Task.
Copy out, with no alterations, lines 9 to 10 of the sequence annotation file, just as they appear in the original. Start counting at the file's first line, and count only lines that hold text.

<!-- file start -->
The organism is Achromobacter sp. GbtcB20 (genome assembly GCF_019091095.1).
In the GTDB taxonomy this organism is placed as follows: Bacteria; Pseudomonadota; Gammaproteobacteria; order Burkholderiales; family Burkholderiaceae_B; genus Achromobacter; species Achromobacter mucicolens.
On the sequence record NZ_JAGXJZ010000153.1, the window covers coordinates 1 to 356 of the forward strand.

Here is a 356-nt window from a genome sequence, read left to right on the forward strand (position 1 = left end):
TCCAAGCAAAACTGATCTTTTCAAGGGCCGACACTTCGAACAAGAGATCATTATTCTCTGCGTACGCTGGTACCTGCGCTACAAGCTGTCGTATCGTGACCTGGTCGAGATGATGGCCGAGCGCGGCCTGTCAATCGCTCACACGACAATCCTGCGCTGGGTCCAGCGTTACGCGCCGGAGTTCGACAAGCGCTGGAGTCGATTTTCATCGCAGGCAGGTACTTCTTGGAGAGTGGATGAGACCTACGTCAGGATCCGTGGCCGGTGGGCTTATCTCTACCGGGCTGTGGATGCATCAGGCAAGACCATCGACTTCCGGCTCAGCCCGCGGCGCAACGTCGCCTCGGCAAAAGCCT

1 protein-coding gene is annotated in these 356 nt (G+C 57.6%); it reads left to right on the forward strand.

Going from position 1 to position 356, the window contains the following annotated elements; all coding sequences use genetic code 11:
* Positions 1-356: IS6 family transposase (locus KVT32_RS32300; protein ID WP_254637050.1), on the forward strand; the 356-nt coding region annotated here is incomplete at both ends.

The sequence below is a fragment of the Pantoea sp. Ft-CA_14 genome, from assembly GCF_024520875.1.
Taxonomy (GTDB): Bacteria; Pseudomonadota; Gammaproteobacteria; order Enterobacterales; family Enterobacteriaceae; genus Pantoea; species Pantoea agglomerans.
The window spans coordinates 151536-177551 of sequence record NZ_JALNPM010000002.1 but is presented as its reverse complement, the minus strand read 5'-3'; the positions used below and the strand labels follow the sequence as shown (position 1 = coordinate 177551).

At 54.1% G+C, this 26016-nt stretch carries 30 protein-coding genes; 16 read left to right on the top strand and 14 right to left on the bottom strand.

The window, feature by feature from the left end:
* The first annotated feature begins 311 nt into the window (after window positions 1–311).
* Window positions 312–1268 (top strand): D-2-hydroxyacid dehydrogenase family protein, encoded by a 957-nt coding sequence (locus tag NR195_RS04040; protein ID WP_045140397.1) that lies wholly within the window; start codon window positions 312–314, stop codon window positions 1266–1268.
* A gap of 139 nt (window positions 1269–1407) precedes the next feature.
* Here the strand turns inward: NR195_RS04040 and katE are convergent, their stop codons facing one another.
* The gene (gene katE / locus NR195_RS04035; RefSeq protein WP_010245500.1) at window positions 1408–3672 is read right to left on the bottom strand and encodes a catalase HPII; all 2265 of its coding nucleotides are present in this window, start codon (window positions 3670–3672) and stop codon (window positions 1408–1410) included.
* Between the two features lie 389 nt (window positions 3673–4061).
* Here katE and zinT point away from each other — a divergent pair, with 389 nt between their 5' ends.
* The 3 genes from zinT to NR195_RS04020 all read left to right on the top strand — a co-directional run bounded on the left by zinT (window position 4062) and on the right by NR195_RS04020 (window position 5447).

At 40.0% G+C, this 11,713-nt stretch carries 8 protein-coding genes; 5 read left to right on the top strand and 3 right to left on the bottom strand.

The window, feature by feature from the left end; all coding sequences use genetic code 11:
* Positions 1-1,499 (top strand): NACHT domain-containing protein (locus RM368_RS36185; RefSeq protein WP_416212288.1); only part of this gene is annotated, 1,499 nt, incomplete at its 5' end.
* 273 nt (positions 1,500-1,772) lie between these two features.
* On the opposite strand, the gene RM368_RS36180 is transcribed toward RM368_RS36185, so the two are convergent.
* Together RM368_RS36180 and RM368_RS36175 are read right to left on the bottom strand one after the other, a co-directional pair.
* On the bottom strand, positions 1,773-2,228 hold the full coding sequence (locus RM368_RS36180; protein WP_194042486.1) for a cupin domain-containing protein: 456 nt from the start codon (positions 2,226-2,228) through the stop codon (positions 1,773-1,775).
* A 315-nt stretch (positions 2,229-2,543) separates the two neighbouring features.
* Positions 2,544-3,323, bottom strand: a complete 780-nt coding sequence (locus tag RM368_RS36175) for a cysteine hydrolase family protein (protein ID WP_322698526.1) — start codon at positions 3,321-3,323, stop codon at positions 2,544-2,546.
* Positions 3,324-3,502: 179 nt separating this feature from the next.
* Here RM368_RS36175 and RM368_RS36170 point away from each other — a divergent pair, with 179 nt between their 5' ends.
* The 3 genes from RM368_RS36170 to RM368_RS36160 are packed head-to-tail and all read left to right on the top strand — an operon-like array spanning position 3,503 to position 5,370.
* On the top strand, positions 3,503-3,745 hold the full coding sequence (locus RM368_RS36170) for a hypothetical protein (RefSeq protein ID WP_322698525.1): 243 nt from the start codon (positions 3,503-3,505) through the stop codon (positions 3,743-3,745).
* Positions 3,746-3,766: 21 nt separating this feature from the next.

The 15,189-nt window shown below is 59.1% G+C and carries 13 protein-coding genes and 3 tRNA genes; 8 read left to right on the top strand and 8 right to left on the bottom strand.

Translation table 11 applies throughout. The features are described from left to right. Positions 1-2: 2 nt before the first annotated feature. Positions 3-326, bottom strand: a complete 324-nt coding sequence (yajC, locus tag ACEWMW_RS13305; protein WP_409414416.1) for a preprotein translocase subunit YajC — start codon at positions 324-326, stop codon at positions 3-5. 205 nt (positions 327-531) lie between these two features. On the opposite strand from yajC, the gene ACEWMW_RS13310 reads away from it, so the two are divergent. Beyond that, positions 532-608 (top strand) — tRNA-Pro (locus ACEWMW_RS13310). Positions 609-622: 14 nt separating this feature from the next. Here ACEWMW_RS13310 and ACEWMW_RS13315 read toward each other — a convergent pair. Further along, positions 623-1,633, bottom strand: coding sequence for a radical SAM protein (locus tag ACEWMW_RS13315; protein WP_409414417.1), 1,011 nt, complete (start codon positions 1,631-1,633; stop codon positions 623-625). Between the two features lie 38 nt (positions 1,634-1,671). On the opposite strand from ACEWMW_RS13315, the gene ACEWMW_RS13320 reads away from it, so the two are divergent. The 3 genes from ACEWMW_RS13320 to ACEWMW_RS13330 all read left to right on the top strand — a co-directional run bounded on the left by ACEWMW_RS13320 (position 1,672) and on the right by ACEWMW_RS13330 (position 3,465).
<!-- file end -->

The sequence below is a fragment of the Pantoea sp. Ft-CA_14 genome, from assembly GCF_024520875.1.
Taxonomy (GTDB): Bacteria; Pseudomonadota; Gammaproteobacteria; order Enterobacterales; family Enterobacteriaceae; genus Pantoea; species Pantoea agglomerans.